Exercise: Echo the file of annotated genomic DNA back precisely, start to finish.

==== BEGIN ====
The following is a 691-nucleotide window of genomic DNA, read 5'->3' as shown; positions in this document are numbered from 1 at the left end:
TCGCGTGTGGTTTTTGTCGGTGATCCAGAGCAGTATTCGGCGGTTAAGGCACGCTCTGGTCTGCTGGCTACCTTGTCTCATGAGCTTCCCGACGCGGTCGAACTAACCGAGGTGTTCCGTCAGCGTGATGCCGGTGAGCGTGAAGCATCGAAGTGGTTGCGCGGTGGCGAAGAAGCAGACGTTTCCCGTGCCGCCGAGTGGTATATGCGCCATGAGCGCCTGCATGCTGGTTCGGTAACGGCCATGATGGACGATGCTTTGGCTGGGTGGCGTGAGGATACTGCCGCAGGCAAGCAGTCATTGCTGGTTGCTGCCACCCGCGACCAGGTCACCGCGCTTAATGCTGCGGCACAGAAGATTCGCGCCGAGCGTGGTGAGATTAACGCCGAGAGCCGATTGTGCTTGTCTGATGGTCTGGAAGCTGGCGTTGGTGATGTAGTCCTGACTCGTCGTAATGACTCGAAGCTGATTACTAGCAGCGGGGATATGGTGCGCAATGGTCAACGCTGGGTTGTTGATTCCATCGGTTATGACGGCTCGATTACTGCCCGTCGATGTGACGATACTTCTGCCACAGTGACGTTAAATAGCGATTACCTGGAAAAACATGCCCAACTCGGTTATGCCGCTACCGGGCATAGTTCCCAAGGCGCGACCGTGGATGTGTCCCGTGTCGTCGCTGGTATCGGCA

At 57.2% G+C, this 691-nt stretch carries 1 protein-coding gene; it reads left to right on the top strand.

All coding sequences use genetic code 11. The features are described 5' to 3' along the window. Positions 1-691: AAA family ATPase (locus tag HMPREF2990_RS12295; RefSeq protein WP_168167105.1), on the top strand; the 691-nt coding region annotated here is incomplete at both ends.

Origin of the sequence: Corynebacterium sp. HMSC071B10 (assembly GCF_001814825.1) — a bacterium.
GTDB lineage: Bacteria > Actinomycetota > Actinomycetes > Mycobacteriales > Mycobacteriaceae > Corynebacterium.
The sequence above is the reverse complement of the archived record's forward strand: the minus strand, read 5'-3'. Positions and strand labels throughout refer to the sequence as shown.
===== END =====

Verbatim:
The following is a 691-nucleotide window of genomic DNA, read 5'->3' as shown; positions in this document are numbered from 1 at the left end:
TCGCGTGTGGTTTTTGTCGGTGATCCAGAGCAGTATTCGGCGGTTAAGGCACGCTCTGGTCTGCTGGCTACCTTGTCTCATGAGCTTCCCGACGCGGTCGAACTAACCGAGGTGTTCCGTCAGCGTGATGCCGGTGAGCGTGAAGCATCGAAGTGGTTGCGCGGTGGCGAAGAAGCAGACGTTTCCCGTGCCGCCGAGTGGTATATGCGCCATGAGCGCCTGCATGCTGGTTCGGTAACGGCCATGATGGACGATGCTTTGGCTGGGTGGCGTGAGGATACTGCCGCAGGCAAGCAGTCATTGCTGGTTGCTGCCACCCGCGACCAGGTCACCGCGCTTAATGCTGCGGCACAGAAGATTCGCGCCGAGCGTGGTGAGATTAACGCCGAGAGCCGATTGTGCTTGTCTGATGGTCTGGAAGCTGGCGTTGGTGATGTAGTCCTGACTCGTCGTAATGACTCGAAGCTGATTACTAGCAGCGGGGATATGGTGCGCAATGGTCAACGCTGGGTTGTTGATTCCATCGGTTATGACGGCTCGATTACTGCCCGTCGATGTGACGATACTTCTGCCACAGTGACGTTAAATAGCGATTACCTGGAAAAACATGCCCAACTCGGTTATGCCGCTACCGGGCATAGTTCCCAAGGCGCGACCGTGGATGTGTCCCGTGTCGTCGCTGGTATCGGCA

At 57.2% G+C, this 691-nt stretch carries 1 protein-coding gene; it reads left to right on the top strand.

All coding sequences use genetic code 11. The features are described 5' to 3' along the window. Positions 1-691: AAA family ATPase (locus tag HMPREF2990_RS12295; RefSeq protein WP_168167105.1), on the top strand; the 691-nt coding region annotated here is incomplete at both ends.

Origin of the sequence: Corynebacterium sp. HMSC071B10 (assembly GCF_001814825.1) — a bacterium.
GTDB lineage: Bacteria > Actinomycetota > Actinomycetes > Mycobacteriales > Mycobacteriaceae > Corynebacterium.
The sequence above is the reverse complement of the archived record's forward strand: the minus strand, read 5'-3'. Positions and strand labels throughout refer to the sequence as shown.